New West Ham Stadium

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Template:Merge to Template:Use dmy dates The New West Ham Stadium was the working name of a proposed football stadium to be built in East London. It would replace the Boleyn Ground (Upton Park) as the home of West Ham United F.C., but plans to develop a new stadium were shelved in the wake of the 2008–2012 Icelandic financial crisis. In 2010 the club submitted a bid to take over the 2012 Olympic Stadium after the games.

Proposals

The Boleyn Ground has a capacity of 35,000, tenth-largest in English football, leaving West Ham at a financial disadvantage compared to its competitors with bigger grounds. Three options were been considered:

Olympic Stadium

File:West Ham United & Newham Council Olympic Stadium.jpg
Artist's impression of the proposed redeveloped Olympic Stadium

The stadium for the 2012 Summer Olympics and Paralympics is close to Upton Park and it is seen as a possible location.<ref name=goldos>Template:Cite news</ref> However the stadium has an athletic track. These are few amongst British football grounds. The City of Manchester Stadium was the athletics venue for the 2002 Commonwealth Games and was converted to football use by removing the running track and digging down and building a new lower tier holding 12,000 new seats, but the legacy requirements of the Olympics prevent that option as the track has to remain.<ref name=track>Template:Cite news</ref>

West Ham's chairman Eggert Magnusson offered to buy the Olympic stadium for £100m and reduce its capacity to 60,000, with 20,000 retractable seats allowing the continuing use of the athletics track.<ref name=Hytner>Template:Citation</ref> However it would cost £400m, and this option was considered too expensive.<ref name=Pritchard>Template:Citation</ref>

Parcelforce site

The London Development Authority wanted the club to build a new ground on the site of a Parcelforce depot southwest of West Ham station. However this site was intended for a new bus station, and gas holders on the site are listed buildings. The new stadium would have a capacity of 50,000 spectators, with the option of extending to 60,000.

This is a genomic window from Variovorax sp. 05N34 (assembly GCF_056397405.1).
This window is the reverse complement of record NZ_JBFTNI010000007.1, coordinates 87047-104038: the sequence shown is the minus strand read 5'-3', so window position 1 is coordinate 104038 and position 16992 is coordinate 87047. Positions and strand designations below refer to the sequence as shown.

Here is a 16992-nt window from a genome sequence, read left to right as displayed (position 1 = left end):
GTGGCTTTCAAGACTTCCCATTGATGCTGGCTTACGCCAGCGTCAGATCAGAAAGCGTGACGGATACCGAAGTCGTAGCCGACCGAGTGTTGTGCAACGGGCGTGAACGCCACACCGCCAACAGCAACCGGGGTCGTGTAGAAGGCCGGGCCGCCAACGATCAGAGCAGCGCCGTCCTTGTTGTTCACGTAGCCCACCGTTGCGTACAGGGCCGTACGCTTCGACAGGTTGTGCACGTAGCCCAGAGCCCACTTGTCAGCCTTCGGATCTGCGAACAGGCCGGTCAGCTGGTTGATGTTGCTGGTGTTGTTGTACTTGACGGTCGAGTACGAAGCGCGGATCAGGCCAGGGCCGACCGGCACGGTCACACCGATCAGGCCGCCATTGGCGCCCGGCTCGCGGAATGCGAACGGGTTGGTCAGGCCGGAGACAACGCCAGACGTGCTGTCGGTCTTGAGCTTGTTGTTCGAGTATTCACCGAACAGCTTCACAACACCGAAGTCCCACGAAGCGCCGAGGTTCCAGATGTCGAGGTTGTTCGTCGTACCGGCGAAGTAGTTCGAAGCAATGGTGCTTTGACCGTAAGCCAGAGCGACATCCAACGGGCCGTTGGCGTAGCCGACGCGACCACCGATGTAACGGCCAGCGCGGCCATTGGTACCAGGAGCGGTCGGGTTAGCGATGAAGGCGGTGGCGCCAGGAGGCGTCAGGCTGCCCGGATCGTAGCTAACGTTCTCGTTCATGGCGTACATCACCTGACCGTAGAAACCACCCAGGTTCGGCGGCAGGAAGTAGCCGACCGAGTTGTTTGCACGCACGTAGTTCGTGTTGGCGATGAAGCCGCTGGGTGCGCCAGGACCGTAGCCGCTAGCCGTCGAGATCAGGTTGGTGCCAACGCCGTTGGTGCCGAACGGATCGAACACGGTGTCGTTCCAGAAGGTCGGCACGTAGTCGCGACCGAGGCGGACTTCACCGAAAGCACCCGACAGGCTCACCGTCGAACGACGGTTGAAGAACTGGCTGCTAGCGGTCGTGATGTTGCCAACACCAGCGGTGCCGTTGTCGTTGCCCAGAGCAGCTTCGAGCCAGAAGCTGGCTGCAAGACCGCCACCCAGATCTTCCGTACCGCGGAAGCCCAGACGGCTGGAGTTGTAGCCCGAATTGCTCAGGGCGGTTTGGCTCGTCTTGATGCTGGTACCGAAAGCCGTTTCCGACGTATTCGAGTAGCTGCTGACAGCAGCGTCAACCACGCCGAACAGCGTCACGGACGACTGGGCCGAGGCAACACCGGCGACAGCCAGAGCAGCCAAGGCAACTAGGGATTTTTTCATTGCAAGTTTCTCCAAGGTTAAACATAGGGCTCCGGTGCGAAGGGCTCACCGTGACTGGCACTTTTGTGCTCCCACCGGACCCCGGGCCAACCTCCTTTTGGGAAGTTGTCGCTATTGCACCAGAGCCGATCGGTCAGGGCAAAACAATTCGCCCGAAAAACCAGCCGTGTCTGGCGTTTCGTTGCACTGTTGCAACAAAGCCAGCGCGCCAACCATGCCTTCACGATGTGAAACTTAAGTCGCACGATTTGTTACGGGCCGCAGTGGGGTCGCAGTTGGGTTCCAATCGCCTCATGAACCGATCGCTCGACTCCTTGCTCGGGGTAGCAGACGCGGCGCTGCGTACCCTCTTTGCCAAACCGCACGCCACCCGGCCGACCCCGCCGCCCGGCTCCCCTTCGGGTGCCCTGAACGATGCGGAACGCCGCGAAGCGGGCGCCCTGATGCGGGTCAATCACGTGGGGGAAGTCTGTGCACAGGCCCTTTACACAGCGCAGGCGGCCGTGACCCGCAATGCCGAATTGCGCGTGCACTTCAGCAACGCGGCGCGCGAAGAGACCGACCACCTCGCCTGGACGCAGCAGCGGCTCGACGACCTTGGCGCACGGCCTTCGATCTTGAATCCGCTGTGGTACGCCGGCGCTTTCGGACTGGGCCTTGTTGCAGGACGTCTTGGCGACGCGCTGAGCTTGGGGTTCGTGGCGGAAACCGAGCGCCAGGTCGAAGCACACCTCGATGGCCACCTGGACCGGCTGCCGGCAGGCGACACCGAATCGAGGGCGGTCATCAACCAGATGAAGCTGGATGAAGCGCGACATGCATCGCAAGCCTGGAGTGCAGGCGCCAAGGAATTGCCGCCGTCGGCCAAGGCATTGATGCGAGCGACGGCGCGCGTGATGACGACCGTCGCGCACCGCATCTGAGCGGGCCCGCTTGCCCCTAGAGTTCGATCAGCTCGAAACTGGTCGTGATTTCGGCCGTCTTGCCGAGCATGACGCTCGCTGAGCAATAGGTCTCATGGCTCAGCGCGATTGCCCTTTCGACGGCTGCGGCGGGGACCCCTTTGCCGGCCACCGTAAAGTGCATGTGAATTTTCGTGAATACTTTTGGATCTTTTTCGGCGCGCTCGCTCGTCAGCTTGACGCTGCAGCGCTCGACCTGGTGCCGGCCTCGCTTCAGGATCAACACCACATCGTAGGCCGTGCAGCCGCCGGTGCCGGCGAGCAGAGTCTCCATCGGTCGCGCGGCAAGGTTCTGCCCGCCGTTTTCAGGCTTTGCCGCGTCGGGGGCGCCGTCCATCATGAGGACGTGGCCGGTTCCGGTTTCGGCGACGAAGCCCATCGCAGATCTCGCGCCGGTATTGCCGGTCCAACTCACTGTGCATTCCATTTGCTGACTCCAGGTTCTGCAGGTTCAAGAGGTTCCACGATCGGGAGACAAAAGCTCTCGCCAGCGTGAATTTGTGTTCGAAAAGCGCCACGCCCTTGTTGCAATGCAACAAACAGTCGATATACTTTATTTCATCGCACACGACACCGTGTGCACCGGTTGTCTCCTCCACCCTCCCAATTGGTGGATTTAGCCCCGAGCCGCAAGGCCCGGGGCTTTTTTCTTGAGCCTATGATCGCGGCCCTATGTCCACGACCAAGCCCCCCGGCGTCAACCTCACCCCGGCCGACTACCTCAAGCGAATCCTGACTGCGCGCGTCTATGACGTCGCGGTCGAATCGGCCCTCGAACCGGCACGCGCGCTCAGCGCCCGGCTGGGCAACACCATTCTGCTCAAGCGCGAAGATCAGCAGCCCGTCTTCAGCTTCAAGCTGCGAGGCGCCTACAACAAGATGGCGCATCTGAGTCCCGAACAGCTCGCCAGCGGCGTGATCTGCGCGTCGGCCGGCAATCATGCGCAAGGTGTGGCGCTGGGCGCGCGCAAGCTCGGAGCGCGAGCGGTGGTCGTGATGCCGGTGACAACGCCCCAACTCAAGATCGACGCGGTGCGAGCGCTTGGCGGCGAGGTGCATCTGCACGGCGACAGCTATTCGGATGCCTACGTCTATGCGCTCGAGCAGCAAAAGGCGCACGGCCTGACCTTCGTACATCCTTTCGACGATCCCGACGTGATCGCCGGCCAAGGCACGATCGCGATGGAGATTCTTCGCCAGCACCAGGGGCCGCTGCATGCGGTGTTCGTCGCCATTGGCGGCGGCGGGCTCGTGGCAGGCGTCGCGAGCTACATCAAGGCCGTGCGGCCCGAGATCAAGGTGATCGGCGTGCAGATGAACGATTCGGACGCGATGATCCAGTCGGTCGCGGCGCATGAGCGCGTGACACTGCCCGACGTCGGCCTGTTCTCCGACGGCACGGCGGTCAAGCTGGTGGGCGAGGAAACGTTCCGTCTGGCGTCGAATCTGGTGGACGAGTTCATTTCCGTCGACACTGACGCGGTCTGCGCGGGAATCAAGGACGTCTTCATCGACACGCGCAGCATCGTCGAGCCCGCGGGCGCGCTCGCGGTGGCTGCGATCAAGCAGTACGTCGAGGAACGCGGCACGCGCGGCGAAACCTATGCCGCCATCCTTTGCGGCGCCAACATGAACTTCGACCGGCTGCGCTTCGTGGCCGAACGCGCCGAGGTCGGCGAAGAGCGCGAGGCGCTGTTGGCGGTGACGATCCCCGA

The club could have bought the Template:Convert Parcelforce site from the LDA for £15m, and built the ground and a hotel for £200m.<ref name=Pritchard />

Redevelopment of Upton Park

Redevelopment of the existing ground is currently the least likely option. Under Magnusson it would have expanded from 35,000 to 50,000 capacity.<ref name=Pritchard /> As of 2009, they have planning permission for the redevelopment of the East Stand by 2014, increasing capacity to between 43,000 and 44,000. There is an inherent problem with development of the East Stand, as extending it would mean building above Priory Road, which is the main route for the bus station for the East London Bus Group. Routing bus traffic under a stand raises issues of both traffic and fire safety while simultaneously reducing the usable floor area of the new structure. <ref name=kumb>Template:Citation</ref> In 2011 West Ham chairman, David Gold announced that the Boleyn Ground would not be redeveloped saying, "I am ruling out developing the Boleyn, that would be pouring money down the drain."<ref name=goldos/>

Status

Plans for a new stadium have been on hold since the financial crisis of October 2008. West Ham were badly affected as they were owned by Björgólfur Guðmundsson who also controlled Landsbanki, the Icelandic bank at the centre of the 2008–2012 Icelandic financial crisis. In June 2009 he sold the club to a consortium of Icelandic banks to whom he owed money, and declared bankruptcy a few weeks later.

The club's CEO Scott Duxbury indicated in June 2009 that the club's priorities were a new training ground and players, and that they would see what happens with the Olympic stadium after 2012.<ref name=kumb /> The idea of using the Olympic Stadium for football was revived in 2009 as part of England's bid for the 2018 FIFA World Cup, but the Olympics Minister rejected this concept in July 2009. However, since then, West Ham bid for and won the right to be the sole tenant of the Olympic Stadium. It was announced on 22 March 2013 that the team signed a 99-year lease for the Olympic Stadium after the government agreed to put in an extra £25m towards the costs of converting the site. They plan to move into the Stadium before the start of the 2016–17 season.

See also

  • Ground developments to football stadia in the English football league system

References

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Template:Proposed British Football Stadiums

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